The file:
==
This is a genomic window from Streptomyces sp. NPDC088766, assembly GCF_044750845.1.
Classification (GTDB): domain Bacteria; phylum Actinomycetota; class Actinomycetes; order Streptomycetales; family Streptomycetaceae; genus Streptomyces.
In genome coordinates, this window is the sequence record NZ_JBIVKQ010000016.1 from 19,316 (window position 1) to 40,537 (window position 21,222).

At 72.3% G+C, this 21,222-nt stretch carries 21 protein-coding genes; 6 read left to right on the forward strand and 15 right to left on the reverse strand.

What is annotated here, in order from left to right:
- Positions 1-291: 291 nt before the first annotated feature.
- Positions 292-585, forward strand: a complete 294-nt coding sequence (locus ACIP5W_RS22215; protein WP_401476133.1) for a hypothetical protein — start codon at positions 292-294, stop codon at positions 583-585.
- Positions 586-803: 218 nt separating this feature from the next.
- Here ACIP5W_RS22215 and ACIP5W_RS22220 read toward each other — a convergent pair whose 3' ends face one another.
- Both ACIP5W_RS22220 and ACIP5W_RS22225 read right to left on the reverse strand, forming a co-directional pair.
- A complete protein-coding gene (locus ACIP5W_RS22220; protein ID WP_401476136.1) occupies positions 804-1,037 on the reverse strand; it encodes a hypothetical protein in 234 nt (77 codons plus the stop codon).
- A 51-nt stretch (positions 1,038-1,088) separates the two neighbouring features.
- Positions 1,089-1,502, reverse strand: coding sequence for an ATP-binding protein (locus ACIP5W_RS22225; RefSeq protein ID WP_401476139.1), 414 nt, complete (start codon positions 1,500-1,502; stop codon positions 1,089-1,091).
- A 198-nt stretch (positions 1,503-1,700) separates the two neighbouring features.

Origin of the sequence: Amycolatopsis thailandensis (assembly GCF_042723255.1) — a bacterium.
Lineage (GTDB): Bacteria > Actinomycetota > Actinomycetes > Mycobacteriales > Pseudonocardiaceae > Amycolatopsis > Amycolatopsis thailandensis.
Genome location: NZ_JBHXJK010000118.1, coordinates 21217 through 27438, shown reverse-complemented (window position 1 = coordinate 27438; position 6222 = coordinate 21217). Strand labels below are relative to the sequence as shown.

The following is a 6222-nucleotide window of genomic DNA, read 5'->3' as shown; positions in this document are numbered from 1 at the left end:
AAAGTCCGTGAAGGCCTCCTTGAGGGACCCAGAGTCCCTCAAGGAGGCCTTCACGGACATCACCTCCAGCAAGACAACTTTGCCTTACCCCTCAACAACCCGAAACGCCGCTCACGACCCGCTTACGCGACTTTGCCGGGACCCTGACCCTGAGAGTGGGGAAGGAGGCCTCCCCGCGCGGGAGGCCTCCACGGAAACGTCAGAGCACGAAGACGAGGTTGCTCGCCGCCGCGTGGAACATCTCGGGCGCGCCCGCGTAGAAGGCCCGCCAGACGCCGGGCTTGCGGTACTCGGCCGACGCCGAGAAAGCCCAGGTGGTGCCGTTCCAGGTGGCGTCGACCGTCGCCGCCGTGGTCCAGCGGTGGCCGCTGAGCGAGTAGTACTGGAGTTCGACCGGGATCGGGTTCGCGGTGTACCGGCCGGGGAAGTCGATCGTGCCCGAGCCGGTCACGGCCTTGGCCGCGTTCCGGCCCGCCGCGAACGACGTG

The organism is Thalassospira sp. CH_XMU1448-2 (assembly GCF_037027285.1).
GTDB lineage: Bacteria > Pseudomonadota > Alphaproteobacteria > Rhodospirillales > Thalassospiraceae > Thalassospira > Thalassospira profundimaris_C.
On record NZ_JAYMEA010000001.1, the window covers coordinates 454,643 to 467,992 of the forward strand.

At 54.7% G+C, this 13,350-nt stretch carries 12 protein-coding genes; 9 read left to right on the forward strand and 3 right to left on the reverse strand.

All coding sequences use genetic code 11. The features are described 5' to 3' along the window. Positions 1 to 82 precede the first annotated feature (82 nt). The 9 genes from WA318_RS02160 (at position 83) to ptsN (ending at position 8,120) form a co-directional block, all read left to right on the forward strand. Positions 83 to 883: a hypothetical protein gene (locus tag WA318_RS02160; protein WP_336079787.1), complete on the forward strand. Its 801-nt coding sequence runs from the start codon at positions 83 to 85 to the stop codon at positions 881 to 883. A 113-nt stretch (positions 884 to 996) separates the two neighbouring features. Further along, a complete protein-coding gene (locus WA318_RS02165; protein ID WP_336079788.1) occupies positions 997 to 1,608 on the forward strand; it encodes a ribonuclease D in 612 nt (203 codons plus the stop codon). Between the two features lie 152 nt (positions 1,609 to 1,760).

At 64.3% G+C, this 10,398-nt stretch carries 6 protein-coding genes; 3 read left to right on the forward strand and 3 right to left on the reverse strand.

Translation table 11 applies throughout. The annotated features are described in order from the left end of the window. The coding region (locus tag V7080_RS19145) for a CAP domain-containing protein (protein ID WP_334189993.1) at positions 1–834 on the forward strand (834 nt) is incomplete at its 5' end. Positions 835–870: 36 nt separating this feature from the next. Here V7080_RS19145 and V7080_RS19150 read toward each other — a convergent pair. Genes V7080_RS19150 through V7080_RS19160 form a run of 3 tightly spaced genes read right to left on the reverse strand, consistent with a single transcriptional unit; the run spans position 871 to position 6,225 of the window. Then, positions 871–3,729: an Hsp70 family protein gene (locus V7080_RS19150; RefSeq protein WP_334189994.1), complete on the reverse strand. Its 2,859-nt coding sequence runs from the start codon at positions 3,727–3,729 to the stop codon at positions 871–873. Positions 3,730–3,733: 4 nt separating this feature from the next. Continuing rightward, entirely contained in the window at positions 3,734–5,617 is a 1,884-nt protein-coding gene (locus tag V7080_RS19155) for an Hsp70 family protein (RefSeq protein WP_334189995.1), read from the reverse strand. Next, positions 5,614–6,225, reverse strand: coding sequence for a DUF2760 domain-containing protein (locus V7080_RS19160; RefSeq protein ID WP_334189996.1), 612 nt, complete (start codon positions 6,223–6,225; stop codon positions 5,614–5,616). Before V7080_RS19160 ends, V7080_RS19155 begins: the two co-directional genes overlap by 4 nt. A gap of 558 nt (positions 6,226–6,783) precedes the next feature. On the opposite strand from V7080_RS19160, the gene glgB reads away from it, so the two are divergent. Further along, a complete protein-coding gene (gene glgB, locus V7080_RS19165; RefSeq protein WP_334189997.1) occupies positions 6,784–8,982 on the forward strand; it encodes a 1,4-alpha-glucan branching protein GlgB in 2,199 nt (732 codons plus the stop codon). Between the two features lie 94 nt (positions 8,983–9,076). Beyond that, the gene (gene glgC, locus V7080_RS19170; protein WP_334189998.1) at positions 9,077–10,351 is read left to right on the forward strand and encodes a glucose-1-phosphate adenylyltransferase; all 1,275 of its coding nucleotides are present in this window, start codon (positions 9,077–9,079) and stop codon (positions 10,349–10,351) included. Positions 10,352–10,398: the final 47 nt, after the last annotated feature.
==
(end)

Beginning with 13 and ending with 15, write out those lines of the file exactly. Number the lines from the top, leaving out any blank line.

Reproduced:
- Positions 1,089-1,502, reverse strand: coding sequence for an ATP-binding protein (locus ACIP5W_RS22225; RefSeq protein ID WP_401476139.1), 414 nt, complete (start codon positions 1,500-1,502; stop codon positions 1,089-1,091).
- A 198-nt stretch (positions 1,503-1,700) separates the two neighbouring features.

Origin of the sequence: Amycolatopsis thailandensis (assembly GCF_042723255.1) — a bacterium.